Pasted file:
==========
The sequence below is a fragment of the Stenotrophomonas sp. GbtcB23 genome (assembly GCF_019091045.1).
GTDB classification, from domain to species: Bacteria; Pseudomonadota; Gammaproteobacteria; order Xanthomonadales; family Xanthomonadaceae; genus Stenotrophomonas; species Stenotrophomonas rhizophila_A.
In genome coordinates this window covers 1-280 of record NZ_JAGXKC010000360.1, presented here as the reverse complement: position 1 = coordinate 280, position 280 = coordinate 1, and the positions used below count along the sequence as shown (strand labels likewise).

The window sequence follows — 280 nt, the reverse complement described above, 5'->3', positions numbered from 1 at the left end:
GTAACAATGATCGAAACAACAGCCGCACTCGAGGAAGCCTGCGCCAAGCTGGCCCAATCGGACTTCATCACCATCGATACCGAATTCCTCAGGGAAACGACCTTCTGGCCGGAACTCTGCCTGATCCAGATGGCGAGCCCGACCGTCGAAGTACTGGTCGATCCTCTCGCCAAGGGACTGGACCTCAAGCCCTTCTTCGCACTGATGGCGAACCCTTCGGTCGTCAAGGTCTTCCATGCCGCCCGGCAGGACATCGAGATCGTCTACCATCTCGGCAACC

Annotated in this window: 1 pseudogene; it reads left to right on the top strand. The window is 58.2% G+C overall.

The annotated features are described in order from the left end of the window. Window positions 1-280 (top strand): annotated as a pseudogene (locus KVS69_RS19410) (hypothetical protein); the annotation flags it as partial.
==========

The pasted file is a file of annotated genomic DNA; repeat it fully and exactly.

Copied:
The sequence below is a fragment of the Stenotrophomonas sp. GbtcB23 genome (assembly GCF_019091045.1).
GTDB classification, from domain to species: Bacteria; Pseudomonadota; Gammaproteobacteria; order Xanthomonadales; family Xanthomonadaceae; genus Stenotrophomonas; species Stenotrophomonas rhizophila_A.
In genome coordinates this window covers 1-280 of record NZ_JAGXKC010000360.1, presented here as the reverse complement: position 1 = coordinate 280, position 280 = coordinate 1, and the positions used below count along the sequence as shown (strand labels likewise).

The window sequence follows — 280 nt, the reverse complement described above, 5'->3', positions numbered from 1 at the left end:
GTAACAATGATCGAAACAACAGCCGCACTCGAGGAAGCCTGCGCCAAGCTGGCCCAATCGGACTTCATCACCATCGATACCGAATTCCTCAGGGAAACGACCTTCTGGCCGGAACTCTGCCTGATCCAGATGGCGAGCCCGACCGTCGAAGTACTGGTCGATCCTCTCGCCAAGGGACTGGACCTCAAGCCCTTCTTCGCACTGATGGCGAACCCTTCGGTCGTCAAGGTCTTCCATGCCGCCCGGCAGGACATCGAGATCGTCTACCATCTCGGCAACC

Annotated in this window: 1 pseudogene; it reads left to right on the top strand. The window is 58.2% G+C overall.

The annotated features are described in order from the left end of the window. Window positions 1-280 (top strand): annotated as a pseudogene (locus KVS69_RS19410) (hypothetical protein); the annotation flags it as partial.